Archbishop Robert Carlson presided this convocation, which took the form of Vespers and included several lectures. The ceremonies included the rich and timeless garb of senior academics and clerics, ancient prayer, along with very modern interpretations of music and the lucernarium. Scholars from various universities in Saint Louis were in attendance, as well as the local Episcopal bishop.
The opening hymn was written by Saint Francis of Assisi, whose feast day that was, and the convocation included hymns and prayers written by Cardinal Newman. From the notes of the convocation:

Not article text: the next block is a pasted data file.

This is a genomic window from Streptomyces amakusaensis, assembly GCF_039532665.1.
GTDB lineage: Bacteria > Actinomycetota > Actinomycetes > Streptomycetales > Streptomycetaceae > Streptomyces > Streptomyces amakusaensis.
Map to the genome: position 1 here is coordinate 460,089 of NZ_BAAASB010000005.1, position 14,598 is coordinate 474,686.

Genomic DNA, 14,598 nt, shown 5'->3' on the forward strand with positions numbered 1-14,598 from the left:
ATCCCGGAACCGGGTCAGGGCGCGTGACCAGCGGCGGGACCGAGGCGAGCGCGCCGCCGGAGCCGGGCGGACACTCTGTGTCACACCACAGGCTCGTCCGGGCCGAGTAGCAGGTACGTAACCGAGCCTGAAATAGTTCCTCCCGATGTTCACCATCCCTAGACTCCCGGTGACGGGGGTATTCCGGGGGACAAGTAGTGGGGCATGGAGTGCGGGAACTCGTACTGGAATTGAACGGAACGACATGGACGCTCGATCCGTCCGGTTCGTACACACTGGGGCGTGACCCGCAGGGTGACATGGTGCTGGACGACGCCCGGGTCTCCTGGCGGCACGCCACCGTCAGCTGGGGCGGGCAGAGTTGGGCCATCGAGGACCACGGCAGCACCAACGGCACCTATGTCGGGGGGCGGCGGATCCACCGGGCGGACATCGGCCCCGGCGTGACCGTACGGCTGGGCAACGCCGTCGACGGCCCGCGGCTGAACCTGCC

John Henry Cardinal Newman (1801-1890) was the most famous 19th century convert from Anglicanism to Roman Catholicism. During his time as an Anglican minister, Newman exercised an enormous influence on the church of his baptism through his leadership of the Oxford Movement, which was dedicated to returning the Church of England back to its catholic roots.The Oxford movement was ultimately a “paper religion”, having been rejected by the Anglican hierarchy, although it did lead to the Gothic Revival movement renewing church architecture. Disillusioned, Newman gave up everything he had and became a Roman Catholic, gaining far more than he lost. He realized that “the mature articulations of Roman Catholic theology were not corruptions, but in fact organic developments of the apostolic faith.”
One of the speakers said that Saint Louis University was to move more in the direction that Blessed Newman, an Oxford don, wrote in his book The Idea of a University.